Posted by Camassia at August 18, 2003 07:02 PM | TrackBack

I am in agreement with you. I have called upon other liberal Christians to speak out about their views, but I don't feel that the place to do it is via the pulpit. I believe, as you do, that a church is not a place for politics, but for fellowship, love, and growth.


Posted by: Kynn Bartlett on August 19, 2003 10:26 AM

Well put. It's tragic when a church becomes primarily about politics on either the left or the right. You might find interesting what I've written about the application of James Fowler's Stages of Faith to our current circumstances.

Posted by: Allen Brill on August 19, 2003 11:10 AM

Fundamentalisms are modern movements, reactions to an increasing secularized world. They do indeed preach inerrancy of text, but only of certain texts, which they irrationally privilege above others.

A comprehensive overview of fundamentalism can be found in Strong Religion: The Rise of Fundamentalisms Around the World which summarizes the findings of the 10 year long Fundamentalism Project undertaken by the Macarthur Foundation. It is excellent.

As for different directions that Christianity might take, I'd suggest taking a look at Elaine Pagels' Beyond Belief: The Secret Gospel of Thomas which suggests that folks look at some of the apocryphal and gnostic Christian texts that were not assimilated iinto the canon for ideas.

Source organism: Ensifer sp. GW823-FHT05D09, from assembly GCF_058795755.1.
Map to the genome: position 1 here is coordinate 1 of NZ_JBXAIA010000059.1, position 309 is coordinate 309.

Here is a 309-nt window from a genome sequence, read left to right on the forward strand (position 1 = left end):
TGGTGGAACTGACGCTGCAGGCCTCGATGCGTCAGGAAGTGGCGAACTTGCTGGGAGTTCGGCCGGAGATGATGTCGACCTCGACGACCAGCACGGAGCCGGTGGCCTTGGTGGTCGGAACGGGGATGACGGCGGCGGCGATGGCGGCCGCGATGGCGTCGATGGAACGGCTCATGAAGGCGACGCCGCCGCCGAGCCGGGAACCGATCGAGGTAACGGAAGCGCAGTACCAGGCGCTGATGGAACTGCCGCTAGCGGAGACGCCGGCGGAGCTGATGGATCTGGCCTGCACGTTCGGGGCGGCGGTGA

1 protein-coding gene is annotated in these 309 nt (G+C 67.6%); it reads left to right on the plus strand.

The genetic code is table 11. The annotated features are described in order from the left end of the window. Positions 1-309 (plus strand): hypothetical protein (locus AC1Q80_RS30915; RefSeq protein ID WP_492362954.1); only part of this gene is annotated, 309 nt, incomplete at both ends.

Posted by: tristero on August 19, 2003 12:46 PM

Tristero makes some very good points. I recently read the Pagels book that he cites and agree that it is excellent. In the spirit of exploring beyond the confines of orthodoxy and/or literalist fundamentalism, I also recommend the writings of Simone Weil, particularly Gravity and Grace. You may not always agree with what she says, but she never fails to dislodge you from your spiritual comfort zone.

Posted by: Rob on August 19, 2003 03:33 PM

I've read Pagels' The Gnostic Gospels... does the new book add much to it?

Posted by: Camassia on August 19, 2003 05:50 PM